Home
 
Choose Your City
Change City

Curfew seen as last-ditch effort

<p>Chester’s mayor is hoping martial law on city streets overnight will do what recent projects like waterfront development and a casino have been unable to do: shake the city from a grip of violence and crime.</p>

Chester’s mayor is hoping martial law on city streets overnight will do what recent projects like waterfront development and a casino have been unable to do: shake the city from a grip of violence and crime.


Mayor Wendell Butler Jr. said yesterday he made the decision to levy a curfew on everyone on city streets from 9 p.m. to 6 a.m. after he was awakened to the news Saturday of the fourth murder in the last eight days.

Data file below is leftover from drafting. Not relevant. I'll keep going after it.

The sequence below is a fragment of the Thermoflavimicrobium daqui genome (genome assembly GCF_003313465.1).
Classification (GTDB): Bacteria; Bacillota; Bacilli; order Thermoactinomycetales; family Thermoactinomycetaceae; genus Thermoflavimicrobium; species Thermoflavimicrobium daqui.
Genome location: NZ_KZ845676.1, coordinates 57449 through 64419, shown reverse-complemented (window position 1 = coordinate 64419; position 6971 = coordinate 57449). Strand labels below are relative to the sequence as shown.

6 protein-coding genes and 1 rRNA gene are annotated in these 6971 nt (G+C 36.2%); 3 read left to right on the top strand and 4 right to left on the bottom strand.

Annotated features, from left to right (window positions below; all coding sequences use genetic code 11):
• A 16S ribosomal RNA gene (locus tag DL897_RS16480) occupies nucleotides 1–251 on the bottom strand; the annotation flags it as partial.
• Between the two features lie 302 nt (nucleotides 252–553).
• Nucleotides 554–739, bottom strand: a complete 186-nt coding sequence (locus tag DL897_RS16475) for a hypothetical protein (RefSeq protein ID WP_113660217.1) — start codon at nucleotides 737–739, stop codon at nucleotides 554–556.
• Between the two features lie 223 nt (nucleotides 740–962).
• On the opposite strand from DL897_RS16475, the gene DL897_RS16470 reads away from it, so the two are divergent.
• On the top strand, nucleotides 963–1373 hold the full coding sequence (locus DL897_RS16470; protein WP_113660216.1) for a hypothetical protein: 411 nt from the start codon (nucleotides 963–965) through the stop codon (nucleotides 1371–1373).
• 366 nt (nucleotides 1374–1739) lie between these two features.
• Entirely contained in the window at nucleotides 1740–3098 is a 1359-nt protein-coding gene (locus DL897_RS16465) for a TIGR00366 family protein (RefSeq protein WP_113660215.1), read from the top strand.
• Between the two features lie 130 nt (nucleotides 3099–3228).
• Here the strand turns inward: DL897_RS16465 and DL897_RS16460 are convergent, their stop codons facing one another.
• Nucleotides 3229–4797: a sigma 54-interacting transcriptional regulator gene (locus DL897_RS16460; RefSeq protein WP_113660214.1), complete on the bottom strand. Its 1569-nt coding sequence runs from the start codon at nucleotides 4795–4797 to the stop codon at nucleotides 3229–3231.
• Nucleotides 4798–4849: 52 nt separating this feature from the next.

“I just got out of bed, dropped my head, totally disgusted,” Butler told Metro on the second of a five-day “state of emergency” that he hopes to extend to 30 days. “I said to myself, ‘That’s it. I got to make a difference right now.’”


Some civil rights activists argue that curfews don’t have a clear-cut effect on curbing violence and even violate civil liberties, but some residents in Chester said they didn’t have a problem with it for now.


“We’ve had one [on juveniles] in the past, but hopefully this time people will listen to it,” said one woman, who declined to give her name, as she got in her car near City Hall yesterday. “We need something for the violence. It’s all over the place.”

 
Consider AlsoFurther Articles